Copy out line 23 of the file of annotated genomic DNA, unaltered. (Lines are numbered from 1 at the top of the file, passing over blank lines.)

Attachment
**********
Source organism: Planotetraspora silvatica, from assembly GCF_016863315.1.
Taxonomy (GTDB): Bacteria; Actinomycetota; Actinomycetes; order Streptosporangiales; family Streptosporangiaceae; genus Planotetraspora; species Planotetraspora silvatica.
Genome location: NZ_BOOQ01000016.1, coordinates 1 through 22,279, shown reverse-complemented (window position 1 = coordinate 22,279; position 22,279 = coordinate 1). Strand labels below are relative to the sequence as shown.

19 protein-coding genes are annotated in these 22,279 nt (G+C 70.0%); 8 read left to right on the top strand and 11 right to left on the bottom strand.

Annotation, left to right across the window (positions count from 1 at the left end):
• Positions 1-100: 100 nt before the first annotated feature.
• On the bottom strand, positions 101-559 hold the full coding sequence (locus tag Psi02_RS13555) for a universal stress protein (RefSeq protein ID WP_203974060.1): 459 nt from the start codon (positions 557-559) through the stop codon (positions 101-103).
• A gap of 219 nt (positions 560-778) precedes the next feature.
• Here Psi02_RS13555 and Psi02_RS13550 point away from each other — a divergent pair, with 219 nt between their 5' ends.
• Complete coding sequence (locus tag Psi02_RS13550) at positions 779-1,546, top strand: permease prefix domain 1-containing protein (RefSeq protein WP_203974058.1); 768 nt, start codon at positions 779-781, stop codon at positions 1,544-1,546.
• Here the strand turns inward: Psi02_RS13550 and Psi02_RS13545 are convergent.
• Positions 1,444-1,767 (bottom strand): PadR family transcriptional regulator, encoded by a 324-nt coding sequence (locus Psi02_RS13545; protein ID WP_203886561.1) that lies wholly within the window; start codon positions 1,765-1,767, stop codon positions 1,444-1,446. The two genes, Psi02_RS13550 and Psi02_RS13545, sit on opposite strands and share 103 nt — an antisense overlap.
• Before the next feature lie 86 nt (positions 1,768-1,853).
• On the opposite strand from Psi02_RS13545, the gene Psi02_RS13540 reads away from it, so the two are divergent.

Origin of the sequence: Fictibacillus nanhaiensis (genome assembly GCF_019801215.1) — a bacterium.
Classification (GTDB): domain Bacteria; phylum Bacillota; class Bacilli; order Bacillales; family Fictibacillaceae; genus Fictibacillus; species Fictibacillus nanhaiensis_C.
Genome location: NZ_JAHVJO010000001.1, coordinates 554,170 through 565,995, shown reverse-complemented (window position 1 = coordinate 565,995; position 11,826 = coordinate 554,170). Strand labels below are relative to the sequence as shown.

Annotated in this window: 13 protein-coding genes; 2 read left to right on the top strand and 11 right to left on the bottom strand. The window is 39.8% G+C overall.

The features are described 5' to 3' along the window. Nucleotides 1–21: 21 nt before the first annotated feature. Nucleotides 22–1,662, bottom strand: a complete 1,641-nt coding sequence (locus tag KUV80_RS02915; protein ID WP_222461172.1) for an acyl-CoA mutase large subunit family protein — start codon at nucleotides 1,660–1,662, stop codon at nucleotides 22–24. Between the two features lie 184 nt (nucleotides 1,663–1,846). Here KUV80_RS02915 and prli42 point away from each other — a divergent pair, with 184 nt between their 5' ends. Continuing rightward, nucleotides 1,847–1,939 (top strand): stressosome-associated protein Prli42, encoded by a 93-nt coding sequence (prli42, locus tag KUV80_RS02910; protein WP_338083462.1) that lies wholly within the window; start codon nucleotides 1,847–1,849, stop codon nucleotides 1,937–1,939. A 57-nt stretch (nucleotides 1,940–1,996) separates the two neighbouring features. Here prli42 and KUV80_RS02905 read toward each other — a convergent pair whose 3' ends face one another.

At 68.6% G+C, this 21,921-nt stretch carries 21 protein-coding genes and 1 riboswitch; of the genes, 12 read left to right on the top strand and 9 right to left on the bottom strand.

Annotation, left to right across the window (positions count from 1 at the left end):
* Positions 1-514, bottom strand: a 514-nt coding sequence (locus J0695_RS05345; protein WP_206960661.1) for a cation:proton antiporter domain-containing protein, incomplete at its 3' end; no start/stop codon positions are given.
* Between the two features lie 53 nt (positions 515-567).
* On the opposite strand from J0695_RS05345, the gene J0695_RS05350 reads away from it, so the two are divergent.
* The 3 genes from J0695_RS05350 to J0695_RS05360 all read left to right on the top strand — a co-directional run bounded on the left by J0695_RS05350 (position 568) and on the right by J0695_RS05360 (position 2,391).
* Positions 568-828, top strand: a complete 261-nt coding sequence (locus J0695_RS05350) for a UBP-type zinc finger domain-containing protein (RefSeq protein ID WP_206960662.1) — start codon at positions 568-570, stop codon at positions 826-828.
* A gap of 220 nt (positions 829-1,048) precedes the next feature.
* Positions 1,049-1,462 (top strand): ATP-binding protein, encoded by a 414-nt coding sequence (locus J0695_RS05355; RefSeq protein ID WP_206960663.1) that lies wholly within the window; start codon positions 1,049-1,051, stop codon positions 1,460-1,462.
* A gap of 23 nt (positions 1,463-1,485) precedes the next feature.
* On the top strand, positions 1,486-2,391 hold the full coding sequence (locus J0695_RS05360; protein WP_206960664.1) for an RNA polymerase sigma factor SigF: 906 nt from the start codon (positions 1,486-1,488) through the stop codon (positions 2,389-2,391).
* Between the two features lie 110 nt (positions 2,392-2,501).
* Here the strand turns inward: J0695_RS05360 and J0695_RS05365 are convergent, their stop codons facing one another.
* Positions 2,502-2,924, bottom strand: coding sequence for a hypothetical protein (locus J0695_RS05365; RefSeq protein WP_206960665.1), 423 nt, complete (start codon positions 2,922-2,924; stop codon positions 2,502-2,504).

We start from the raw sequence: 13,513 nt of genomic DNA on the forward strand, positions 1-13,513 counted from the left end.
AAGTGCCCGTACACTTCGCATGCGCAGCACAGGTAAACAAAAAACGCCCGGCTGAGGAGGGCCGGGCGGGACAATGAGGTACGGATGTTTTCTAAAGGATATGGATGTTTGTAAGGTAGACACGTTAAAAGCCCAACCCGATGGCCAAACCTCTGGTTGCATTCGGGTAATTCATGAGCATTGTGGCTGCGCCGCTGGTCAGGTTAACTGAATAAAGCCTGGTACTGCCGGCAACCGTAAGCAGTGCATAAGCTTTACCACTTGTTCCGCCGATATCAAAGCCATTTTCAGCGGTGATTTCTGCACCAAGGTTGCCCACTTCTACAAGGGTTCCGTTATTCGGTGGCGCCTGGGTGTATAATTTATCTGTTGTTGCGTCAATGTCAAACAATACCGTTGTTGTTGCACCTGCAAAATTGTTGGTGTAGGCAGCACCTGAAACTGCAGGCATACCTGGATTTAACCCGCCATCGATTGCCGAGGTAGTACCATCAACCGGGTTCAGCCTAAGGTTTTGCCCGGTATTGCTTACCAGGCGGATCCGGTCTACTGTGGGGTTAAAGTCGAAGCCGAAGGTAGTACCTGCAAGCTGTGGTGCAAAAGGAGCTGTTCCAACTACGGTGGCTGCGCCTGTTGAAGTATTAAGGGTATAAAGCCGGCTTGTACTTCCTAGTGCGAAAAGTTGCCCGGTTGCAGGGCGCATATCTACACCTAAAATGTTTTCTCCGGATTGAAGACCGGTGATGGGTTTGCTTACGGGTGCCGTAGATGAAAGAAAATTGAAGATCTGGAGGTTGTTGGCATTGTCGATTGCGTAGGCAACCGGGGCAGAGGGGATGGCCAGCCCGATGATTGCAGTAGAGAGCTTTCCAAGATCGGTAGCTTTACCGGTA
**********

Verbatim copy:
* Between the two features lie 53 nt (positions 515-567).